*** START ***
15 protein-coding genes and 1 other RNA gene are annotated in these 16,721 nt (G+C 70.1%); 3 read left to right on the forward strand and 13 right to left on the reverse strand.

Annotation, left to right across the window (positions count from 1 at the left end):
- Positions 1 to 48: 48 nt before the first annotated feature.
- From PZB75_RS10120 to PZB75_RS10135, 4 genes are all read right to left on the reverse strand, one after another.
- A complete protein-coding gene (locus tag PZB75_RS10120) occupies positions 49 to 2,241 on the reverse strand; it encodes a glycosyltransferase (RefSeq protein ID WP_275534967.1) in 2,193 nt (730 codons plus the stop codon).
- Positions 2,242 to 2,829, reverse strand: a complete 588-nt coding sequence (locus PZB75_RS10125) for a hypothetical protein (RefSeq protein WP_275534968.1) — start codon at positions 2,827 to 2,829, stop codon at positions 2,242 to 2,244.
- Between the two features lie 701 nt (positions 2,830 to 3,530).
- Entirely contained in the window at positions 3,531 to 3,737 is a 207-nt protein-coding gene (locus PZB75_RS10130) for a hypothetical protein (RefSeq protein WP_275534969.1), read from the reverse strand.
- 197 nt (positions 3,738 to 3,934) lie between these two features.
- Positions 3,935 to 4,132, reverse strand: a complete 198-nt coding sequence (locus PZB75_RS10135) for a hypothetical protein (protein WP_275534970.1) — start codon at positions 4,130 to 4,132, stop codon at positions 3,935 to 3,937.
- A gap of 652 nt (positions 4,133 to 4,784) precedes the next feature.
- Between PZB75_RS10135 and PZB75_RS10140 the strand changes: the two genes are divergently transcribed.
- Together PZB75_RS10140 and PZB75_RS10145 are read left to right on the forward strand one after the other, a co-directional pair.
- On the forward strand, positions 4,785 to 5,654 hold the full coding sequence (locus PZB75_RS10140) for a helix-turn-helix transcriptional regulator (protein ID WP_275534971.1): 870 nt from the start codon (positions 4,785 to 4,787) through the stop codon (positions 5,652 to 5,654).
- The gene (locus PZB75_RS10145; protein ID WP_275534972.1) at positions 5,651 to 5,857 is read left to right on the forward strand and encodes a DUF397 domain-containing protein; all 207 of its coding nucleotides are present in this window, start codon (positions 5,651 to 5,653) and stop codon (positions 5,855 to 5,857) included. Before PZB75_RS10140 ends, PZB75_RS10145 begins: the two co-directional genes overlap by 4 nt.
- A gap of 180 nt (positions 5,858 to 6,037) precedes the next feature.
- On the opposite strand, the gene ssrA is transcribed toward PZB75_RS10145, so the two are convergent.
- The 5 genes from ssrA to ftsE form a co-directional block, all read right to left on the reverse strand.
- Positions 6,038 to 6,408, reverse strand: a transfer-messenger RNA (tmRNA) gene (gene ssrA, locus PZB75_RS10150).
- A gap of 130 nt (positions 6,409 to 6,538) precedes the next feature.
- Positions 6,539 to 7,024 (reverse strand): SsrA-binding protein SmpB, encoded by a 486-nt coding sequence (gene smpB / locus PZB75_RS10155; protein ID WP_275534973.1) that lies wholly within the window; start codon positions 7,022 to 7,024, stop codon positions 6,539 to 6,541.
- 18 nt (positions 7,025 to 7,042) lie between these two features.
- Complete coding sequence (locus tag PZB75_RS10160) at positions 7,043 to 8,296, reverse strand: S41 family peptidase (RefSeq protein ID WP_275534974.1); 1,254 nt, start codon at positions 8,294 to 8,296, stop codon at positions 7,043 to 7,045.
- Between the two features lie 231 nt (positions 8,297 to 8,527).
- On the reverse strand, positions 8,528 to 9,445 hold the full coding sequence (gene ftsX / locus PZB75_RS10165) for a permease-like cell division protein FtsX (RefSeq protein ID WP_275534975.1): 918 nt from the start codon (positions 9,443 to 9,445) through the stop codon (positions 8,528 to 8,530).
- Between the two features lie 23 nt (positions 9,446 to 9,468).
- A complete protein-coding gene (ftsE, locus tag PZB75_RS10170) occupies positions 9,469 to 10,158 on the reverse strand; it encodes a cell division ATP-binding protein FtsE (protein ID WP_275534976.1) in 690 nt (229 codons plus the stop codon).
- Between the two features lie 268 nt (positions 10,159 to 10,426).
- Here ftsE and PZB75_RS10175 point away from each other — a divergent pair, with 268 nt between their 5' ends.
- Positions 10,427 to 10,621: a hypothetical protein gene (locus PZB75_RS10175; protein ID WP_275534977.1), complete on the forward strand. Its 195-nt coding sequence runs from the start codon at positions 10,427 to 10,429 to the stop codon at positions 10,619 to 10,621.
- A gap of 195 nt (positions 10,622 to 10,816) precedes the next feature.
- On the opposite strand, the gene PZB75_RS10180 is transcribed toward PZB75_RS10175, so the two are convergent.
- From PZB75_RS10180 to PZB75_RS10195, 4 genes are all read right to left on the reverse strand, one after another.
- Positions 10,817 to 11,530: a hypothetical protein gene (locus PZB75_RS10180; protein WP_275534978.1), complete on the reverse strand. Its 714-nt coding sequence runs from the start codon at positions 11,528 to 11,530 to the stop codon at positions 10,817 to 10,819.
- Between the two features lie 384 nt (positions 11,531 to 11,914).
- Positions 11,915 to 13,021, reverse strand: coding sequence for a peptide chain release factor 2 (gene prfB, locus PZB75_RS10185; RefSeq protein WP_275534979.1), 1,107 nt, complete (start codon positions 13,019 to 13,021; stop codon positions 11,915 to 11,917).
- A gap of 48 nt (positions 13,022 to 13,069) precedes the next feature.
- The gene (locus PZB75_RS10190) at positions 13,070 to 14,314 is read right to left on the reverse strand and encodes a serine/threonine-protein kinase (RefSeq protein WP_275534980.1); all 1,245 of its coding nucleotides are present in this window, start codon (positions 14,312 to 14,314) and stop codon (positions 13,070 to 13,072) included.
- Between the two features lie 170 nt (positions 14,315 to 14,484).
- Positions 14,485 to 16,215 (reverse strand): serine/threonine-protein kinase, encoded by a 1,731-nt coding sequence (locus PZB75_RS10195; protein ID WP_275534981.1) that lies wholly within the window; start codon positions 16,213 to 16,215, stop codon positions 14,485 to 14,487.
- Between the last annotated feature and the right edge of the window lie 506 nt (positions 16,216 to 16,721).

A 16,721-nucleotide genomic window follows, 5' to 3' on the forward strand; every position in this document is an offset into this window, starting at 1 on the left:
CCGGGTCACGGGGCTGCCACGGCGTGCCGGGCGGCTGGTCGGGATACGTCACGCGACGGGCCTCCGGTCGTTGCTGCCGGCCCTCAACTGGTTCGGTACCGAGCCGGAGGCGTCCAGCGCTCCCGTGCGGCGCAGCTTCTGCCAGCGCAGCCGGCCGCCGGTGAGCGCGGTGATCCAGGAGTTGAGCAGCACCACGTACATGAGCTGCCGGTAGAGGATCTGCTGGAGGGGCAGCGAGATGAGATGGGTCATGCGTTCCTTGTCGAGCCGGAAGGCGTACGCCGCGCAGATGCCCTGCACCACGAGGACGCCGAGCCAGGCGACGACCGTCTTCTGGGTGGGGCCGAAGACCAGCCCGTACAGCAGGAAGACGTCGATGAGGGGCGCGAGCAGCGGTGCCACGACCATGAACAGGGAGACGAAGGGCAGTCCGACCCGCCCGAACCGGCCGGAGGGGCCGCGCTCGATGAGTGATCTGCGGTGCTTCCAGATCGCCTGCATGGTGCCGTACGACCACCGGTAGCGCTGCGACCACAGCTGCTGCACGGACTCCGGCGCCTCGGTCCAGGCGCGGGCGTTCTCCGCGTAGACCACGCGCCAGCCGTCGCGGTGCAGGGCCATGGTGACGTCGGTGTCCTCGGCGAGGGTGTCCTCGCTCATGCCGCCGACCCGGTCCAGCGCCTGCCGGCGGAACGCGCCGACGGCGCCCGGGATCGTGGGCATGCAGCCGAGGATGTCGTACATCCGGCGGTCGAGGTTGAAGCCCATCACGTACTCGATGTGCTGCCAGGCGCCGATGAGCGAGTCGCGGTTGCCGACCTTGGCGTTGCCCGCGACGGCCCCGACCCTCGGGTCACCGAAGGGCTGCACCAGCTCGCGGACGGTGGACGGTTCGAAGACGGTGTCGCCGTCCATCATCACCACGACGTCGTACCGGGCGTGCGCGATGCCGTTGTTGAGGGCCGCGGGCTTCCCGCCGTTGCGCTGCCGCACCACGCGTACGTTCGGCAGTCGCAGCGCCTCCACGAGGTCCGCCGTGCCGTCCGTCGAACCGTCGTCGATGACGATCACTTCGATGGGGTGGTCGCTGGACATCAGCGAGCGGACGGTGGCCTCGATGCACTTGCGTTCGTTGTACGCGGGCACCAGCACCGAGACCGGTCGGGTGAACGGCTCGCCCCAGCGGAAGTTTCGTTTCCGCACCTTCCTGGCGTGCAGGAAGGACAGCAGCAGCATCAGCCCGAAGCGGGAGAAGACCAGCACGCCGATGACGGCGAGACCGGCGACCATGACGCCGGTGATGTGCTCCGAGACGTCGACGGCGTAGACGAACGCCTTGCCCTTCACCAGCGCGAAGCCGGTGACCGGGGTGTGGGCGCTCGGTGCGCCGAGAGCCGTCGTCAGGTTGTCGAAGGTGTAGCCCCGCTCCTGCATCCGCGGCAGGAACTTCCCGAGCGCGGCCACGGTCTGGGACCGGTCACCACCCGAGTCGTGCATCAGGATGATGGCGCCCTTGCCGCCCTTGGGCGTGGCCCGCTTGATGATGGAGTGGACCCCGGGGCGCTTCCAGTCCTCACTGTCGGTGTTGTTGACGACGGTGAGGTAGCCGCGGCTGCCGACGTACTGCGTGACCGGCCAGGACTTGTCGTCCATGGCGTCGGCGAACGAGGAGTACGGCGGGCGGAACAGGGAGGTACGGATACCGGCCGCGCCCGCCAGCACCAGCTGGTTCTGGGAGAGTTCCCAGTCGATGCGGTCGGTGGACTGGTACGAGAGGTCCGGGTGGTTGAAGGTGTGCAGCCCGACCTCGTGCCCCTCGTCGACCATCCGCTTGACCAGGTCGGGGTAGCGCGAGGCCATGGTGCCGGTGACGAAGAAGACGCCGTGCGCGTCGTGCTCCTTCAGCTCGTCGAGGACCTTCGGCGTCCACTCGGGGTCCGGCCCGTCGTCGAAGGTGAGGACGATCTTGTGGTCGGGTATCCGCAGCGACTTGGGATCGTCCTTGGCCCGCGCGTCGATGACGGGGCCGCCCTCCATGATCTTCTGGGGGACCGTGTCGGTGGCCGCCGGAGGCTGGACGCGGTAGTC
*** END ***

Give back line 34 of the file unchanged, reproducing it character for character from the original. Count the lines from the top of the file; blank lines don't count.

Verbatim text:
- Positions 10,817 to 11,530: a hypothetical protein gene (locus PZB75_RS10180; protein WP_275534978.1), complete on the reverse strand. Its 714-nt coding sequence runs from the start codon at positions 11,528 to 11,530 to the stop codon at positions 10,817 to 10,819.